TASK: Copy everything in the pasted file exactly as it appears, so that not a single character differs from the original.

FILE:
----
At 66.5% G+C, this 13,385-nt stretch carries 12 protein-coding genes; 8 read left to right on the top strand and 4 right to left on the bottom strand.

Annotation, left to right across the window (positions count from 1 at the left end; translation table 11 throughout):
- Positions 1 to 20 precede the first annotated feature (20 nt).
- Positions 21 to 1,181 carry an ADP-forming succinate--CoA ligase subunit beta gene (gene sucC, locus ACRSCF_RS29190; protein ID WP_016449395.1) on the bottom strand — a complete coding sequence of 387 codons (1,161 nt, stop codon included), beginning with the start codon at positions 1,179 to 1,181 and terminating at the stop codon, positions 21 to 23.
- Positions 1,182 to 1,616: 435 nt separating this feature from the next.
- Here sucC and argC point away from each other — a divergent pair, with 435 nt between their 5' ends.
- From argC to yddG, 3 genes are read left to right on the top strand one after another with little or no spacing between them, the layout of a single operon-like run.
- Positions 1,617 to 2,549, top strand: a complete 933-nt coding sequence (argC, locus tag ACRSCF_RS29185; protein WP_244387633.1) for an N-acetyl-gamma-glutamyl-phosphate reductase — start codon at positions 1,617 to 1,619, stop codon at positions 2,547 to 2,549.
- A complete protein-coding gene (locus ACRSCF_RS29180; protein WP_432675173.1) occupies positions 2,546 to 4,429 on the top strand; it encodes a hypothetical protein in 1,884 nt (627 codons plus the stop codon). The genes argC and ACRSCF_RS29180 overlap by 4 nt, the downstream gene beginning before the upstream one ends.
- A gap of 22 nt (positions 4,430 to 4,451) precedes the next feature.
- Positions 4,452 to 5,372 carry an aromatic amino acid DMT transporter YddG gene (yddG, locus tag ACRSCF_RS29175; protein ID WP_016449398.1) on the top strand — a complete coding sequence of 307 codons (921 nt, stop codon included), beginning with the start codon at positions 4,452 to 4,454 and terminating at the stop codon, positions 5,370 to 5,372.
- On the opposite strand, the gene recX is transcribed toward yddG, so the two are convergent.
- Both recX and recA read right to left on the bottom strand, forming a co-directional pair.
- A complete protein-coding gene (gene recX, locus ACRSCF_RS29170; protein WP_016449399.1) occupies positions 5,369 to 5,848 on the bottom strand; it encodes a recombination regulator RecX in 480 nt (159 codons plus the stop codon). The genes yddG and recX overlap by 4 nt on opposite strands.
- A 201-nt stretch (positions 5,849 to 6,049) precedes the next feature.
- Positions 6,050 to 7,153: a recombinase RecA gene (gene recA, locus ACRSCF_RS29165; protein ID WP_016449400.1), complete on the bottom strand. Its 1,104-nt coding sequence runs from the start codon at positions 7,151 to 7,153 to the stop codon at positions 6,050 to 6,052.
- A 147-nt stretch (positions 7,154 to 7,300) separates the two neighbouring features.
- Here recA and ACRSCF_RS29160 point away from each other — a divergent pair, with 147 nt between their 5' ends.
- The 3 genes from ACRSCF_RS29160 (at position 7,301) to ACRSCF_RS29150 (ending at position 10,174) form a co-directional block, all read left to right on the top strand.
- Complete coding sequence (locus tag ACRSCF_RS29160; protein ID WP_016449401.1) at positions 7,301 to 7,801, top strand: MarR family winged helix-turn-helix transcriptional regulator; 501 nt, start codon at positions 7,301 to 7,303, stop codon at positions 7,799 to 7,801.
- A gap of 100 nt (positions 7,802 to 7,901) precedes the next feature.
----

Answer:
At 66.5% G+C, this 13,385-nt stretch carries 12 protein-coding genes; 8 read left to right on the top strand and 4 right to left on the bottom strand.

Annotation, left to right across the window (positions count from 1 at the left end; translation table 11 throughout):
- Positions 1 to 20 precede the first annotated feature (20 nt).
- Positions 21 to 1,181 carry an ADP-forming succinate--CoA ligase subunit beta gene (gene sucC, locus ACRSCF_RS29190; protein ID WP_016449395.1) on the bottom strand — a complete coding sequence of 387 codons (1,161 nt, stop codon included), beginning with the start codon at positions 1,179 to 1,181 and terminating at the stop codon, positions 21 to 23.
- Positions 1,182 to 1,616: 435 nt separating this feature from the next.
- Here sucC and argC point away from each other — a divergent pair, with 435 nt between their 5' ends.
- From argC to yddG, 3 genes are read left to right on the top strand one after another with little or no spacing between them, the layout of a single operon-like run.
- Positions 1,617 to 2,549, top strand: a complete 933-nt coding sequence (argC, locus tag ACRSCF_RS29185; protein WP_244387633.1) for an N-acetyl-gamma-glutamyl-phosphate reductase — start codon at positions 1,617 to 1,619, stop codon at positions 2,547 to 2,549.
- A complete protein-coding gene (locus ACRSCF_RS29180; protein WP_432675173.1) occupies positions 2,546 to 4,429 on the top strand; it encodes a hypothetical protein in 1,884 nt (627 codons plus the stop codon). The genes argC and ACRSCF_RS29180 overlap by 4 nt, the downstream gene beginning before the upstream one ends.
- A gap of 22 nt (positions 4,430 to 4,451) precedes the next feature.
- Positions 4,452 to 5,372 carry an aromatic amino acid DMT transporter YddG gene (yddG, locus tag ACRSCF_RS29175; protein ID WP_016449398.1) on the top strand — a complete coding sequence of 307 codons (921 nt, stop codon included), beginning with the start codon at positions 4,452 to 4,454 and terminating at the stop codon, positions 5,370 to 5,372.
- On the opposite strand, the gene recX is transcribed toward yddG, so the two are convergent.
- Both recX and recA read right to left on the bottom strand, forming a co-directional pair.
- A complete protein-coding gene (gene recX, locus ACRSCF_RS29170; protein WP_016449399.1) occupies positions 5,369 to 5,848 on the bottom strand; it encodes a recombination regulator RecX in 480 nt (159 codons plus the stop codon). The genes yddG and recX overlap by 4 nt on opposite strands.
- A 201-nt stretch (positions 5,849 to 6,049) precedes the next feature.
- Positions 6,050 to 7,153: a recombinase RecA gene (gene recA, locus ACRSCF_RS29165; protein ID WP_016449400.1), complete on the bottom strand. Its 1,104-nt coding sequence runs from the start codon at positions 7,151 to 7,153 to the stop codon at positions 6,050 to 6,052.
- A 147-nt stretch (positions 7,154 to 7,300) separates the two neighbouring features.
- Here recA and ACRSCF_RS29160 point away from each other — a divergent pair, with 147 nt between their 5' ends.
- The 3 genes from ACRSCF_RS29160 (at position 7,301) to ACRSCF_RS29150 (ending at position 10,174) form a co-directional block, all read left to right on the top strand.
- Complete coding sequence (locus tag ACRSCF_RS29160; protein ID WP_016449401.1) at positions 7,301 to 7,801, top strand: MarR family winged helix-turn-helix transcriptional regulator; 501 nt, start codon at positions 7,301 to 7,303, stop codon at positions 7,799 to 7,801.
- A gap of 100 nt (positions 7,802 to 7,901) precedes the next feature.